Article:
Acute pulmonary exacerbation is not associated with increased energy expenditure in children with cystic fibrosis

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The objective of this study was to document alterations in resting energy expenditure (REE), energy intake, and body composition that occur during admission for management of a pulmonary exacerbation in children with cystic fibrosis.

Study design

A prospective study of 14 children with cystic fibrosis (8 male, 12.5 +/- 3.3 years) was conducted throughout a 14-day hospitalization and again 3 weeks after discharge. Repeated measures analysis of variance was used to examine the change in variables across time.


Significant increases were documented from days 1 to 14 in weight (37.1 +/- 13.1 kg to 38.4 +/- 13.5 kg) and pulmonary function (forced expiratory volume in 1 second: 67.6% +/- 19.8% to 78.5% +/- 24.5%). Energy intake was not different between hospitalization and follow-up and averaged 175% of the Recommended Dietary Allowance. REE on day 1 was elevated (122% +/- 11% predicted); however, when expressed with fat free mass as a covariate, no significant changes were noted in REE throughout the eight measurements.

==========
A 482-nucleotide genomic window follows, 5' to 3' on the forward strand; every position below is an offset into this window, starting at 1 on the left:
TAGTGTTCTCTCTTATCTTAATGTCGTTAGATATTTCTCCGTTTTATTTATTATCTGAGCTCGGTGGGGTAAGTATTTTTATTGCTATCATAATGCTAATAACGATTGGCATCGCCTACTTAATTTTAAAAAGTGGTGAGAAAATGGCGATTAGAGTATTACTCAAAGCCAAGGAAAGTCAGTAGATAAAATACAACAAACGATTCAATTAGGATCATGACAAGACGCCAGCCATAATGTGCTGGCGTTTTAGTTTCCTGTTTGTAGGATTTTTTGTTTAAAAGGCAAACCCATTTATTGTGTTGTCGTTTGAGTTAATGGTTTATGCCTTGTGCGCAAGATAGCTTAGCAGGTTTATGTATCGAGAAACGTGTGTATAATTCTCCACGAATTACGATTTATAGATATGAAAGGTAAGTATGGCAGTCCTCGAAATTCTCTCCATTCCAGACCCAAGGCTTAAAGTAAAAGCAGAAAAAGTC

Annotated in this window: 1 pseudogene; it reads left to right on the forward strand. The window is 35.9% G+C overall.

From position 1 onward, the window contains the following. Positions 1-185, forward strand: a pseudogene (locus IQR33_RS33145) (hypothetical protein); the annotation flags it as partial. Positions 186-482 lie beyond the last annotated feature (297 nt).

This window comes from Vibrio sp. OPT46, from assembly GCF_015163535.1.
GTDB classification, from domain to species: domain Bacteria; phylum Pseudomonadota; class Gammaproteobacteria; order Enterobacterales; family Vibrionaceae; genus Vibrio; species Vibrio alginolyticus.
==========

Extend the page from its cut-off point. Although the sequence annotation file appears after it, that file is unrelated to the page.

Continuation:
These data suggest that an acute pulmonary exacerbation is not associated with an increase above a subject's baseline REE in children with cystic fibrosis with mild to moderate lung disease. Management of an acute pulmonary exacerbation should be associated with sustained improvement in pulmonary function and nutritional status; in contrast, weight loss or failure to improve pulmonary function should be seen as atypical. (J Pediatr 1998;132:493-9)

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